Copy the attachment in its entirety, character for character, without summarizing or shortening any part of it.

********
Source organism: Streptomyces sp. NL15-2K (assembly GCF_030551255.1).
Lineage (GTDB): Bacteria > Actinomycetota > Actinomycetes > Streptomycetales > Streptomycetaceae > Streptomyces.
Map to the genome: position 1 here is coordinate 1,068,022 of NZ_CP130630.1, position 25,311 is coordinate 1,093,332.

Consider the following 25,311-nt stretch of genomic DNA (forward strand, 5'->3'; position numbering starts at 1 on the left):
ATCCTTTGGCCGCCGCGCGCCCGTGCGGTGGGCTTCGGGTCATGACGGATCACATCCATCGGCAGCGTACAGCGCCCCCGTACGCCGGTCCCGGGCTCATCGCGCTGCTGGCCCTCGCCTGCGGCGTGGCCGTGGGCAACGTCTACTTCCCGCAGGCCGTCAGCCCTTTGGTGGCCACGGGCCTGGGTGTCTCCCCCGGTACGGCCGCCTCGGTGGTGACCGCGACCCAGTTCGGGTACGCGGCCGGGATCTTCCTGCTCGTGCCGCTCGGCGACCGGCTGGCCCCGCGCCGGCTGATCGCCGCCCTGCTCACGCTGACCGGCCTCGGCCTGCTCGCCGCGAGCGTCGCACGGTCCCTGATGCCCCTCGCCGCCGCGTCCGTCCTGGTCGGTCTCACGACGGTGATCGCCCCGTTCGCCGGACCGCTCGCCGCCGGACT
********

Source organism: Streptomyces sp. NL15-2K (assembly GCF_030551255.1).
Lineage (GTDB): Bacteria > Actinomycetota > Actinomycetes > Streptomycetales > Streptomycetaceae > Streptomyces.
Map to the genome: position 1 here is coordinate 1,068,022 of NZ_CP130630.1, position 25,311 is coordinate 1,093,332.

Consider the following 25,311-nt stretch of genomic DNA (forward strand, 5'->3'; position numbering starts at 1 on the left):
ATCCTTTGGCCGCCGCGCGCCCGTGCGGTGGGCTTCGGGTCATGACGGATCACATCCATCGGCAGCGTACAGCGCCCCCGTACGCCGGTCCCGGGCTCATCGCGCTGCTGGCCCTCGCCTGCGGCGTGGCCGTGGGCAACGTCTACTTCCCGCAGGCCGTCAGCCCTTTGGTGGCCACGGGCCTGGGTGTCTCCCCCGGTACGGCCGCCTCGGTGGTGACCGCGACCCAGTTCGGGTACGCGGCCGGGATCTTCCTGCTCGTGCCGCTCGGCGACCGGCTGGCCCCGCGCCGGCTGATCGCCGCCCTGCTCACGCTGACCGGCCTCGGCCTGCTCGCCGCGAGCGTCGCACGGTCCCTGATGCCCCTCGCCGCCGCGTCCGTCCTGGTCGGTCTCACGACGGTGATCGCCCCGTTCGCCGGACCGCTCGCCGCCGGACT